For this strategy to work, you will have to create an attractive repayment proposal and persuade your creditors that the business is in a strong position, despite the current financial challenges it faces. The likelihood of your payment proposals being accepted will depend on the relationship you have with your supplier and your history of making payments on time.
- Enter into formal payment arrangements
If you are unsuccessful in trying to negotiate informal debt arrangements with a supplier, your next best option might be to enter into a company voluntary arrangement (CVA).
A company voluntary arrangement consolidates all of the business’s debts into a single monthly payment, with payments usually lasting for five years. This option is beneficial for the business, as any interest or charges being added to its debts are frozen and the company can continue trading without the threat of legal action from its creditors.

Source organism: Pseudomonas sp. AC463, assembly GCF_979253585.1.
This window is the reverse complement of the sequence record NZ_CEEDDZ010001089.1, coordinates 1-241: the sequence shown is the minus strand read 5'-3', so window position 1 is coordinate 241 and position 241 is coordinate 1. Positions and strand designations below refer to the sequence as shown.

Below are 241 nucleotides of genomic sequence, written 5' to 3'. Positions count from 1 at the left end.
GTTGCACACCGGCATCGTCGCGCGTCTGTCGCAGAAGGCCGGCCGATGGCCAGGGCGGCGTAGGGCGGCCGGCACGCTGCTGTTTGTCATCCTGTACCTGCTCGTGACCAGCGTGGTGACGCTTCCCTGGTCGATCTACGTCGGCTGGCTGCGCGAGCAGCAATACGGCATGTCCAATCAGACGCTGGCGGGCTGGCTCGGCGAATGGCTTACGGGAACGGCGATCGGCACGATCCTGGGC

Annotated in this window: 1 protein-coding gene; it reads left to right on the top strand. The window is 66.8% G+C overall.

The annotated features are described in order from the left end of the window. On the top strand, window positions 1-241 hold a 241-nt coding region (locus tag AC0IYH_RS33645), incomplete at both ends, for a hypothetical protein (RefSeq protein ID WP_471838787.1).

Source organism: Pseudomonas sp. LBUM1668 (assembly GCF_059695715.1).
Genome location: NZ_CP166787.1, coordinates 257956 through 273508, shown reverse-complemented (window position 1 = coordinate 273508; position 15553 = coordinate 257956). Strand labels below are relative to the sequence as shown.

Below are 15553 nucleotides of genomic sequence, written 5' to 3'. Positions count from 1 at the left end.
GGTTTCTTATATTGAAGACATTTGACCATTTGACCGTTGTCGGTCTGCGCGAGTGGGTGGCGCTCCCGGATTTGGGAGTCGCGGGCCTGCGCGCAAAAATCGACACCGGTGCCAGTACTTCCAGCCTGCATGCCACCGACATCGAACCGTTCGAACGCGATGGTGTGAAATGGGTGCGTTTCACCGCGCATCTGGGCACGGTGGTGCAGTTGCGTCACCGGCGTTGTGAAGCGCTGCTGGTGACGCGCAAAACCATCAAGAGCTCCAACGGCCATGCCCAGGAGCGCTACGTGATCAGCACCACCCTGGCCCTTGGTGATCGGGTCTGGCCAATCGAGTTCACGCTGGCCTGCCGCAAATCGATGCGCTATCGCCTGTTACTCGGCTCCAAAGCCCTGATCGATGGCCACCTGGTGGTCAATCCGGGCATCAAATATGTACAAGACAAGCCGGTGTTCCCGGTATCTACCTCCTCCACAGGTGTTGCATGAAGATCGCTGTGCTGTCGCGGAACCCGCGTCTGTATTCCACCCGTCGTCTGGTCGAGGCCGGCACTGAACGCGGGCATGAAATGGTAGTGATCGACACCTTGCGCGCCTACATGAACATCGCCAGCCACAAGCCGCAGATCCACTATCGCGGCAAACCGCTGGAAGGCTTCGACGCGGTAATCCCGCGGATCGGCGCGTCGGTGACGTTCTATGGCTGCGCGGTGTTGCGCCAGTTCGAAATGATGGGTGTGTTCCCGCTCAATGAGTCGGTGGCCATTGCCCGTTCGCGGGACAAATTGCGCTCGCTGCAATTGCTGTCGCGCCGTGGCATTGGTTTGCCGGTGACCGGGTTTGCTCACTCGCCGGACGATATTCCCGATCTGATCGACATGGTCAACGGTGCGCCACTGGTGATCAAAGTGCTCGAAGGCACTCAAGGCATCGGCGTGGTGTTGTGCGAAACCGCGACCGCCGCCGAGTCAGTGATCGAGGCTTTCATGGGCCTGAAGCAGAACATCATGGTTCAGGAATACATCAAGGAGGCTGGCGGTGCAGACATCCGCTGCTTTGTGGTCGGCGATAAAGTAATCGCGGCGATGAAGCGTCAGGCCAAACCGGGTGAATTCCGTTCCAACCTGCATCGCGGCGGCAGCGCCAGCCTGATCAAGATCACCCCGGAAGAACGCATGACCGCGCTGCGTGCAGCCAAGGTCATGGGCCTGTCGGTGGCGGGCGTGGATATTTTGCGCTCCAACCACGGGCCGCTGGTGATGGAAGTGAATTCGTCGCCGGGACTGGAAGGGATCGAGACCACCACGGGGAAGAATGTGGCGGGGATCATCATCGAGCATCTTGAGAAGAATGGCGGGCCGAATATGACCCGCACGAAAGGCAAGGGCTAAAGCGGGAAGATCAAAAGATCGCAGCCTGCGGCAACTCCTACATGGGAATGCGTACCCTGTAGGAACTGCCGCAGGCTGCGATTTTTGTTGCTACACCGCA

It’s also beneficial for the suppliers, who stand to receive a better return than if the company was liquidated.
Rather than negotiating with individual creditors, in a CVA, you must reach an agreement with the company’s creditors as a whole. Once the proposal has been approved, all of the company’s unsecured creditors are bound by the agreement.
- Close the business
If this is the latest in a long line of payment problems and you fail to see how the company is going to recover, the most sensible solution might be to voluntarily close the business down. A creditors’ voluntary liquidation (CVL) is likely to be the most suitable way to do so.
You will appoint an insolvency practitioner to act as the liquidator and realise the company’s assets for the benefit of its creditors before the company is closed down. Alternatively, if you hope to continue trading in the same sector in the future, you may be able to purchase the assets from the liquidator at market value before setting up a new company with a new name that’s free from the debts of the old business.